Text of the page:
72nd anniversary of the liberation of Mauthausen-Gusen
The Secretary of State in the Ministry of Foreign Affairs Jan Dziedziczak, the Undersecretary of State in the Ministry of Culture and National Heritage Magdalena Gawin as well as a delegation of the Office of Veterans and Persecuted Persons and representatives of the Polish Parliament will attend the ceremonies commemorating the 72nd anniversary of the liberation of the German Nazi concentration camps in Mauthausen-Gusen.
The representatives of Polish leadership will be accompanied by delegations of former prisoners and representatives of veterans' organizations. Scouts from the Polish Scouting Association have also announced their participation. Members of the Austrian Polish community will also be present.
The series of events will begin on Friday 5 May with a youth meeting in Sankt Georgen an der Gusen, organized by the mayor of the town. The event will be attended by members of the Polish Scouting Association, amongst others. On the following day a meeting will take place at the Gusen Memorial, which will be attended – for the first time – by Austrian President Alexander Van der Bellen.
Earlier he will also meet former Polish prisoners of the camp. On Sunday, commemorative events will take place at the Mauthausen Memorial. Also scheduled is a concert by musicians of the National Polish Radio Symphony Orchestra and Krakow’s "Camerata Silesia" choir, organized by the Polish Institute in Vienna.
The Embassy of the Republic of Poland in Vienna will organize a meeting with former prisoners of KL Mauthausen-Gusen and the Polish community, during which the Secretary of State at the Ministry of Foreign Affairs Jan Dziedziczak will bestow Crosses of Freedom and Solidarity to prominent anti-communist activists in Poland. After the meeting the delegation will head to the church in Kahlenberg, where there is a symbolic grave of about 30,000 victims of KL Mauthausen-Gusen camps.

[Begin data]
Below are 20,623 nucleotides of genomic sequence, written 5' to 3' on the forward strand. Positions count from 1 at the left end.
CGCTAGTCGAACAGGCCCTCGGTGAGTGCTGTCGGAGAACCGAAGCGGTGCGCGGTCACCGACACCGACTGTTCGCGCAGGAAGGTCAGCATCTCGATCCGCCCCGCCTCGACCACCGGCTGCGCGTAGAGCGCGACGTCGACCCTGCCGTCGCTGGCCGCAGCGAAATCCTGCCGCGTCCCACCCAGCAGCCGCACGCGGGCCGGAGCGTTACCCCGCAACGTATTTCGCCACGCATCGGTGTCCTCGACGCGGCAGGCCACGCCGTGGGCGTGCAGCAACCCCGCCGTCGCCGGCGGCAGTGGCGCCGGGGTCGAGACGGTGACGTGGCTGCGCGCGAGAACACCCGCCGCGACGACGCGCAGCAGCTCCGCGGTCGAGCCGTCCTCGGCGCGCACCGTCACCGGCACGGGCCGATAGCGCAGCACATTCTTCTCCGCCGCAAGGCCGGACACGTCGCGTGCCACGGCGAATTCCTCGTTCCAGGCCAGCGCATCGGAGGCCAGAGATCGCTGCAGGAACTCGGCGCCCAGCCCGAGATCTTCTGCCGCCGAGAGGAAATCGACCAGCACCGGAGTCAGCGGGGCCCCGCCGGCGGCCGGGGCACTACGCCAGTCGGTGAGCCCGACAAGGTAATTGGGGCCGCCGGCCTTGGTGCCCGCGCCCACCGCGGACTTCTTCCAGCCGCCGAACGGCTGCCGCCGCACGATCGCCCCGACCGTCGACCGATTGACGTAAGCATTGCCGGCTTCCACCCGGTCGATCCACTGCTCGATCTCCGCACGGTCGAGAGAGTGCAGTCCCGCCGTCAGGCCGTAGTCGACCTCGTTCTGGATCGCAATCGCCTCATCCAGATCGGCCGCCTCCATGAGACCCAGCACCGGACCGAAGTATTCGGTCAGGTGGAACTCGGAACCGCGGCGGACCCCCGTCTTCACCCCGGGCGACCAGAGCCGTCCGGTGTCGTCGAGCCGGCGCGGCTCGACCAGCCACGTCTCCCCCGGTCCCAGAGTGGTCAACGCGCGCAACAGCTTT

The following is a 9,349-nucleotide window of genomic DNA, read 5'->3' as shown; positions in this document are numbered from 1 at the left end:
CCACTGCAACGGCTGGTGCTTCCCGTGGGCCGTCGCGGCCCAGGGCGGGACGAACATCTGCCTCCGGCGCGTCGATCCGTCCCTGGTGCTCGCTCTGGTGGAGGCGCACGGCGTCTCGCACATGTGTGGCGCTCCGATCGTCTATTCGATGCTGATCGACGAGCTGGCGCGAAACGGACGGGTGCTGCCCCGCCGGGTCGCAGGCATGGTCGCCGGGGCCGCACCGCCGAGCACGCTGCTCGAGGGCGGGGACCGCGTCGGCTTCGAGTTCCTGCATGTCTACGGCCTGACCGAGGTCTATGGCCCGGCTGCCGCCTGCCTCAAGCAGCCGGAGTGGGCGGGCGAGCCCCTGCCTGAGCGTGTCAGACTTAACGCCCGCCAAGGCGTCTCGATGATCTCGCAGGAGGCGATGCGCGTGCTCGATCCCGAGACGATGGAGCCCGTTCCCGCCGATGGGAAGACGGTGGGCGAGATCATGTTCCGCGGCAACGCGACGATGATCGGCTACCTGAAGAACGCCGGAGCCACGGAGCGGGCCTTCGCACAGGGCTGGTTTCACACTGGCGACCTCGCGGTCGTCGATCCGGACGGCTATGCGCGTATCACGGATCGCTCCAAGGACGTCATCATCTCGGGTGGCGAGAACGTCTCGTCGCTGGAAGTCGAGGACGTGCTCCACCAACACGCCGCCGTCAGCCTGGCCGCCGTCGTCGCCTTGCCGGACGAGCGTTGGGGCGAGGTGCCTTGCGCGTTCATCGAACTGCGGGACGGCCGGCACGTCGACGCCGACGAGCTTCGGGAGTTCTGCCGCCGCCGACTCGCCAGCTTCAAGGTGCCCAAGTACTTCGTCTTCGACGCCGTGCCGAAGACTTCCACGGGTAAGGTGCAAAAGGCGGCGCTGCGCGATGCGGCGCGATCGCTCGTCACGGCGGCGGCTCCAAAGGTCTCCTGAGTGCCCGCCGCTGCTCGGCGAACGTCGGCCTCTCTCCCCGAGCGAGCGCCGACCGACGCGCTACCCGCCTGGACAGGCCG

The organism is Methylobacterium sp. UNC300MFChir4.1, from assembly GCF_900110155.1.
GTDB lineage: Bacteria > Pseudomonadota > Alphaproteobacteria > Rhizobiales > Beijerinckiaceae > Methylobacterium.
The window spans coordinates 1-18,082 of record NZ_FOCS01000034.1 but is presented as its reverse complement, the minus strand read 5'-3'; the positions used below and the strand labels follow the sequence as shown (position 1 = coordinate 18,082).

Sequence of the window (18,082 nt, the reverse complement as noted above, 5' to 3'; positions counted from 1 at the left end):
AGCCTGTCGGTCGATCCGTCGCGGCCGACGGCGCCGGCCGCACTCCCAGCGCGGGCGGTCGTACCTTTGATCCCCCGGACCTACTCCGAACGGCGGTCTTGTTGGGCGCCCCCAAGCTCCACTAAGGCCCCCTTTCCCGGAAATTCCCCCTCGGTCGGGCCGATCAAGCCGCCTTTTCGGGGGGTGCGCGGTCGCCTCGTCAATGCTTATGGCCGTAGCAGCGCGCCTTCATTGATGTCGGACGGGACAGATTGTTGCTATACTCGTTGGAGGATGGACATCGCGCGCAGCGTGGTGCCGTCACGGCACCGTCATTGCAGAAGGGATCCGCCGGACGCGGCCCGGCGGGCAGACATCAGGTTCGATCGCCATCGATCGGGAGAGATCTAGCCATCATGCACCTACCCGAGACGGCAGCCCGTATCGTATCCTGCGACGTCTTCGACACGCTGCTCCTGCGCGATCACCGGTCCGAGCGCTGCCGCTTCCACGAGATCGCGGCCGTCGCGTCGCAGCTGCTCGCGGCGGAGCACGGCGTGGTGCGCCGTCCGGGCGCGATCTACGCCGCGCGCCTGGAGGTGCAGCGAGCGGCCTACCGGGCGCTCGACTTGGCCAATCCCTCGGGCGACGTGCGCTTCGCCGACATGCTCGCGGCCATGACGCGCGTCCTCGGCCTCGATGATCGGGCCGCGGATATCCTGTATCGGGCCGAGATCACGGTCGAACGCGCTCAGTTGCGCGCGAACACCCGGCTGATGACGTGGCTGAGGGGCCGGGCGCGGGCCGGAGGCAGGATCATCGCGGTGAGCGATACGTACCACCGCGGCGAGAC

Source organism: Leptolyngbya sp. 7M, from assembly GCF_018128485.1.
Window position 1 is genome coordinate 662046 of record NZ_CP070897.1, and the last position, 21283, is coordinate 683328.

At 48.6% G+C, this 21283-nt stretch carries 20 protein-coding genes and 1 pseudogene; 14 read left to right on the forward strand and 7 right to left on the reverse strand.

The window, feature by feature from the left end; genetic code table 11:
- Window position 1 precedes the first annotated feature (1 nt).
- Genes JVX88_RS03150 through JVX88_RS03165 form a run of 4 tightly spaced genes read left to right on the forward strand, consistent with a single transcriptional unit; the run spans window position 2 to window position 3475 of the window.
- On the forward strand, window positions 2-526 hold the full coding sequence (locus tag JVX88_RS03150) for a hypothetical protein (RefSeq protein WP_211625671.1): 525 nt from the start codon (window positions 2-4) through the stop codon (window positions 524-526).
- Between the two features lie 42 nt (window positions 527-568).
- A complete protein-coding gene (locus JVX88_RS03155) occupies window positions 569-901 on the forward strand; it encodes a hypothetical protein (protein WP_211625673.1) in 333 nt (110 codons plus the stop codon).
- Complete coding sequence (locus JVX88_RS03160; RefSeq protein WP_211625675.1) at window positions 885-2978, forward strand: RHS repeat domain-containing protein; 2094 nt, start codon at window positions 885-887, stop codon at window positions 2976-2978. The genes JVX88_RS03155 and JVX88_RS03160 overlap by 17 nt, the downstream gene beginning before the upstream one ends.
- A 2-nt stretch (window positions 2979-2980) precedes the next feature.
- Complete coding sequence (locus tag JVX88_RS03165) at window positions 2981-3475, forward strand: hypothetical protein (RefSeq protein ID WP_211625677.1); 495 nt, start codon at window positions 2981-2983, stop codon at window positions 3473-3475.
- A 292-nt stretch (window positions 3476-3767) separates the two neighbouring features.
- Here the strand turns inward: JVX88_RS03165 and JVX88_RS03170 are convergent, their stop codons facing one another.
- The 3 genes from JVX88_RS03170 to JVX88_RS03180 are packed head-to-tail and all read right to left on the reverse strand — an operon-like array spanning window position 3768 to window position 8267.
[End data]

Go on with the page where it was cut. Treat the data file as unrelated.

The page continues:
On May 9th Deputy Minister Jan Dziedziczak will also lay wreaths at the monument to victims in Wiener Neudorf and Guntramsdorf. The Polish Ambassador in Vienna Artur Lorkowski will open a seminar at the Diplomatic Academy in Vienna organized in cooperation with the Austrian Future Fund, during which the Polish-German Reconciliation Foundation will present the initiative of the Henryk Sławik European Education Center in Gusen.
Accompanying the aforementioned events will be an international conference titled "Killing Intellectuals. European Intellectual Elites under German Occupation 1939-1945 " co-organised by the Polish Institute in Vienna and the Witold Pilecki Centre for Research on Totalitarianism.
The conference, which is designed to stimulate a debate with academic circles on the extermination of intellectual elites in Europe occupied by the Third Reich, will be opened by Deputy Minister Jan Dziedziczak together with Deputy Minister Magdalena Gawin.
Also in Gusen, on Georgerstrasse, right next to the last crumbling remnants of the camp, the Museum of Polish History, together with the Polish Embassy in Vienna and the Ignacy Łukasiewicz PGNiG Foundation will present a plenary exhibition titled “GUSEN: Granite and Death, Memory and Forgetting’. The exhibition will be on display at the European Parliament in Brussels on the same day and from 29 May 2017 onwards will be shown at the University of Vienna.
The Mauthausen-Gusen camp complex consisted of 47 camps in present-day Austria, with the largest camps in Gusen, Mauthausen and Ebensee. It is estimated that there were no fewer than 190,000 prisoners in all camps. Poles accounted for about 25 per cent of all prisoners in the system and were the most numerous ethnic group. To date, over 80,000 victims of the camp system have been identified, including around 30,000 Poles.
For Poles, the three camps in Gusen, which had the toughest conditions in the Third Reich, carry special significance. The Gusen camps were built with the intent of destroying the Polish intelligentsia. This plan was consistently implemented. Most of the prisoners in the Gusen camps were Poles, many of them deported as part of the so-called "Intelligenzaktion." After the Warsaw Uprising, the inhabitants of the capital were transported to Gusen.